Saturday 25 November 2017

Forget the far right and left, the centre is where the real power is

Editorial Comment

What happens in France this Sunday will likely steer Europe's direction far into the future as a win for Emanuel Macron and a rejection of Marine Le Pen's racist, anti-EU Front National will, hopefully, put an end to the notion that Europe is sliding, irreversibly, to the far right.

Since Britain voted to leave the EU and Donald Trump was elected President in the United States, the overriding narrative in much of the global media has been that of an unstoppable right wing that is threatening the future of democracy across the western world.

The liberal prophets of doom - who conveniently ignore the fact that supporters of parties on the far right and left are exercising their democratic rights - continue to promote this notion despite mounting evidence to the contrary.

Last December in Austria, far right presidential candidate Norbert Hofer was roundly defeated by Green Party centrist economist Alexander Van der Bellen after a re-run of the election which had been declared null and void due to voting irregularities.

The first vote had Hofer and Van der Bellen neck and neck but in the re-run six months later, the nominally Independent Green beat his far right rival by well over six per cent.

Then last March - despite weeks of media stories warning that famously liberal Holland was about to elect far right candidate Geert Wilders as its next prime minister - Wilders' party was comfortably beaten by another centrist, Mark Rutte.

According to opinion polls, Marine Le Pen is closing the gap on her own centrist rival, Mr Macron, but it would still appear that a majority of French voters are set to say no to the politics of fear and xenophobia.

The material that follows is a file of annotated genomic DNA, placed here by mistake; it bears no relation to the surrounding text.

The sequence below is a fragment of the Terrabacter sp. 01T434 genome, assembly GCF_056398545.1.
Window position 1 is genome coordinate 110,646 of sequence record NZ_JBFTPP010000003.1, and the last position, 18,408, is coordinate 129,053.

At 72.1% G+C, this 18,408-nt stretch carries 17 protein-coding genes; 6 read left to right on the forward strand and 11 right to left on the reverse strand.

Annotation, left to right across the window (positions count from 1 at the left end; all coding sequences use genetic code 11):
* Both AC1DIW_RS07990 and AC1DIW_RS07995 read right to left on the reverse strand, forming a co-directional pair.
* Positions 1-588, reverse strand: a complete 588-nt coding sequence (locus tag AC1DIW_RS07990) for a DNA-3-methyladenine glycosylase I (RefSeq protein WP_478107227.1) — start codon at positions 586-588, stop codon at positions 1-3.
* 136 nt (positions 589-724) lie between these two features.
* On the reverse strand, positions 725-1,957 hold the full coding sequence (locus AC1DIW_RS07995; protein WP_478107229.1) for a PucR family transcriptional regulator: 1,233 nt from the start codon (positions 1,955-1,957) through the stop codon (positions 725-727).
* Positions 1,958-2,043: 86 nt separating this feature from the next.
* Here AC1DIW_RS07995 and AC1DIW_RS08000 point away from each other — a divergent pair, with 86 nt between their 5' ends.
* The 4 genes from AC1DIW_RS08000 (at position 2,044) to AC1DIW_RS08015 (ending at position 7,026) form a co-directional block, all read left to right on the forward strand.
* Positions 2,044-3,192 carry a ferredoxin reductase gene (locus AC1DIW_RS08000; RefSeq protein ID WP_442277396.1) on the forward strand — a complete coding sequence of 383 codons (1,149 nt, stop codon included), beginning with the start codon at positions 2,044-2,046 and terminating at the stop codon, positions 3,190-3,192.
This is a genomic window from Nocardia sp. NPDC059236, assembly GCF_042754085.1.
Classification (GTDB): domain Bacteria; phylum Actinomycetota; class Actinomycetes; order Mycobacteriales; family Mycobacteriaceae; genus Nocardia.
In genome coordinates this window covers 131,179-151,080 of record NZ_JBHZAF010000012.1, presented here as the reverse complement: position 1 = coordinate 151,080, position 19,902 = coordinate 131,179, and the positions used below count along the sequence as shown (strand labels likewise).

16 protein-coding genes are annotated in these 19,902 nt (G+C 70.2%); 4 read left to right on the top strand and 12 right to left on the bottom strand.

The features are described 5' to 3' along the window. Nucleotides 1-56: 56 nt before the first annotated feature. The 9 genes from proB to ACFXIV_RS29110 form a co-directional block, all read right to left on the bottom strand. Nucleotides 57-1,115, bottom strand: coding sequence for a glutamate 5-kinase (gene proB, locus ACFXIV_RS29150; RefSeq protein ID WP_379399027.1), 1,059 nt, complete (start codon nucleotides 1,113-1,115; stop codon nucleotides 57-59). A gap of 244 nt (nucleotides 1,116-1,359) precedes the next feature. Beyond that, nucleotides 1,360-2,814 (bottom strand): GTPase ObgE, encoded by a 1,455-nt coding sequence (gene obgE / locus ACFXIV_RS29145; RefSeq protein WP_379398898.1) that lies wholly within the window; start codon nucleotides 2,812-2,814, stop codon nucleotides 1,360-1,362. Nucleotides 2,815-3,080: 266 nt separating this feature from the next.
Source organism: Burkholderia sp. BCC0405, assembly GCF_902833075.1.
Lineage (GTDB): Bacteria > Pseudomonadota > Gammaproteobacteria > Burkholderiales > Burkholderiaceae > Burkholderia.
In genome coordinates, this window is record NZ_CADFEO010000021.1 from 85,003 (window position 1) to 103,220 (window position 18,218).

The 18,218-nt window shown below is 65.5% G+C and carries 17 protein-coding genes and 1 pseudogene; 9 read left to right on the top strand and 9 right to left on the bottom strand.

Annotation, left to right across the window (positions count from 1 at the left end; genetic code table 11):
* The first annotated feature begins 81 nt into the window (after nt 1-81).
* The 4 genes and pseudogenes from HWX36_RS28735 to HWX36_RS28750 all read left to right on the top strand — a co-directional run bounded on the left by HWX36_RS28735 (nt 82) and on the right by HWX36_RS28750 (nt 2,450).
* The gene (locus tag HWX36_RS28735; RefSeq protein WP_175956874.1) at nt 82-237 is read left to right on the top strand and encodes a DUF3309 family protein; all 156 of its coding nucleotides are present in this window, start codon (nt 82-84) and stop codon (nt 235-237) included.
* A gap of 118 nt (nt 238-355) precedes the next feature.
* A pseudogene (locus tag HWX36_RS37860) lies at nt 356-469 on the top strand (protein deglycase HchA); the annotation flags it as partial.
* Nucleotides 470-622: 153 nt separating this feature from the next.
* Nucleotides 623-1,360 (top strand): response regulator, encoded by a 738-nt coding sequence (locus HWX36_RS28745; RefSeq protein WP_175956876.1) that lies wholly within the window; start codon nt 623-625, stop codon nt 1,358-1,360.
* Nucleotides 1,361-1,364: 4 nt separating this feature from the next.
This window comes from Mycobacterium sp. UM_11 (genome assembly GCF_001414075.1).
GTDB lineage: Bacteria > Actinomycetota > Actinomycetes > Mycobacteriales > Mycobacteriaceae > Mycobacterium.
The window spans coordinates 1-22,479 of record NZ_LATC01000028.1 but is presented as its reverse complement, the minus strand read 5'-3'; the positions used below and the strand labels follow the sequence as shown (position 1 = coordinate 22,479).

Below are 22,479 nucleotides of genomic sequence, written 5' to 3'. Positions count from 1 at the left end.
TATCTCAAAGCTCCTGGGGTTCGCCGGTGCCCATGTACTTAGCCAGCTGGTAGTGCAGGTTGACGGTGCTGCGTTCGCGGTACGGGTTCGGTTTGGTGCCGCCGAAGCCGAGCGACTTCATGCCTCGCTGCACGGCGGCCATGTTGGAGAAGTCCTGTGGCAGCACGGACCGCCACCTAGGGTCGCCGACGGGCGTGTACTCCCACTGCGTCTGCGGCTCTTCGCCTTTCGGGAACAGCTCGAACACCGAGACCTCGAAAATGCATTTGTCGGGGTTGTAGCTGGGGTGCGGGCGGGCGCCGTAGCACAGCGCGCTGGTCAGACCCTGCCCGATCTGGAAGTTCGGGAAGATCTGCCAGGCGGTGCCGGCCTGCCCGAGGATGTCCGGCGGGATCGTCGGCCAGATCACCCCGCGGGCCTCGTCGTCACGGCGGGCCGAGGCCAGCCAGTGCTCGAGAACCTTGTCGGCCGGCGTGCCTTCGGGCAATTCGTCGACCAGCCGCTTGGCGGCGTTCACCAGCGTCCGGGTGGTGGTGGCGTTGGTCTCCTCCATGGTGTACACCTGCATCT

Obviously the outcome is still uncertain - and as we saw with Trump and Brexit a surprise is still possible - but as the race enters its closing days it looks as though another country will confound the doomsayers' narrative.

All this suggests that the prevailing theory of global politics being irreconcilably divided along right and left lines is mistaken.

We live in a divided world - there's no denying that - but it seems there is still much more that unites us.

As has been shown in Austria, Holland and in all likelihood France, the moderate centre is the true global majority, a fact supported by polls and votes across the world.

Rather than backing extremist parties, most voters are actually backing centrist policies and candidates and increasingly Brexit and the Trump victory look like aberrations.

What is needed now is a concerted effort to bring the disenfranchised and disillusioned who have been wooed by extremists - be they political or religious and on the far right or left - back into the fold.

To do this we need reason and discussion not insults and scaremongering. Rather than dismissing those on the other side of the political divide we need to listen to their arguments and find a way to compromise.

After all, isn't that what democracy is all about?

Enniscorthy Guardian

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